International Sales News - As Seen on TV Products

International news, issues, and trends for innovative consumer products in the direct response television industry (DRTV), as well as tips for export management & international product sales. This blog focuses on the As Seen on TV product category.

Thursday, July 31, 2008

Foreign Apparel Retailers Are Quickly Moving Into US Territory

Modestly priced apparel retailers from all over Europe, Asia, and Canada are increasingly setting their sites on US malls for new store locations. Between 1997 and 2007 the amount of foreign retailers' investment in clothing and accessory stores in the US rose more than 60% to reach an astounding $4.1 billion.

This is the result of a combination of the weakening dollar which in turn lowers the initial cost of investment for foreign retailers to set up shop, and the increased ease of obtaining attractive store leases. As numerous large US retail apparel chains are closing many of their lower performing stores, mall vacancies have risen to 6.3% in the second quarter, the highest it has been since 2002. Now, in an effort to attract and excite new customers, US mall developers are offering the best deals and lease terms to international retailers who are becoming the "hot" retailers American companies used to be.

Some of the retailers moving in are Sweden's H & M which refers to the US as it's largest expansion market, with 156 US locations already and plans to open 27 more this year, and South Korea's Who AU plans to open 450 stores over the next 10 years. The list of foreign retailers looking to the US for international expansion is quite long; there aren't many large retail apparel companies that are not considering the US which despite low growth is still the largest consumer market in the world.

AddThis Feed Button

Thursday, July 24, 2008

TV Ads Soon To Be History in France

Last January President of France Nicolas Sarcozy first divulged his intention to develop a strategy to phase out all advertising on public television entirely by 2011. On June 25th of this year Sarcozy confirmed the reality of the plan, announcing that the phase out will begin as early as January 1, 2009.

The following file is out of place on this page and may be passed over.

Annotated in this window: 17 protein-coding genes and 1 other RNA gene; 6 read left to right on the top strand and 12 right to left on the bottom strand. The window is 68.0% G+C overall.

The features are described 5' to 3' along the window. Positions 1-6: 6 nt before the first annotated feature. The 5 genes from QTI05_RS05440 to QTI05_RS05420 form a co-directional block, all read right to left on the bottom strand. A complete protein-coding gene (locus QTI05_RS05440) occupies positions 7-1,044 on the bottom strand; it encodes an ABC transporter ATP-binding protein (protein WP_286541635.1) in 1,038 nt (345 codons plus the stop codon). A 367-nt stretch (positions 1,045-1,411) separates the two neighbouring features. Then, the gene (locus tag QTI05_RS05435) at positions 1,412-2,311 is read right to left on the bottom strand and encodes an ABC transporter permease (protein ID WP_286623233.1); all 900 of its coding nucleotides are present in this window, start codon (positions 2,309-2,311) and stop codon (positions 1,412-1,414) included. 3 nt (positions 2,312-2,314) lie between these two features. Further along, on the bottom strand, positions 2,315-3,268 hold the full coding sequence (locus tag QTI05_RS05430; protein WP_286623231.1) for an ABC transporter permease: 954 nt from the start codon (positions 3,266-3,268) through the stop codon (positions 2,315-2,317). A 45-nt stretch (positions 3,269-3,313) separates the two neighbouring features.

The proposal to cut out advertising on public television channels came after TF1, the owner of France's most popular television channels petitioned the president to ban the use of advertising. The siginificant loss in advertising revenues for public broadcasters is said to be compensated for with a new tax placed on private broadcasters, telephone operators, and internet service providers.

The plan has become a highly controversial issue in France, with many claiming that the new tax is illegal and will actually cost the industry nearly 400 million euros per year. However, President Sarcozy explains that his plan will benefit the culture of France and revolutionize the entire public-television service.

The proposal will continue to be debated and drawn up into a law that will be up for vote by parliament this September.

AddThis Feed Button

Wednesday, July 16, 2008

How To Choose The Right Chinese Factory

There is no doubt that deciding to manufacture your product in China poses many cost-saving and efficiency perks. Yet, with over 200,000 factories open currently in China and hundreds more expected to open this year, finding the right factory for you may seem to be like a lot of work. Doing the research to find an appropriate factory for your business is an essential step, and failure to do so could end up devastatingly costly to your business. Below are some suggestions on criteria to consider when selecting a Chinese factory.
  • Identify suppliers by creating a database of all that you can find via: trade shows, visiting web sites, participating in China trade organizations, and networking.
  • Narrow down your database by looking at key factors such as: experience in producing similar items, the history of the factory in terms of reputation and reliability.
  • Look at their physical location. Chinese factories are assessed Value Added Taxes on the goods they produce and the percentage varies from province to province. Choosing a factory located in a higher taxed province can significantly affect your cost.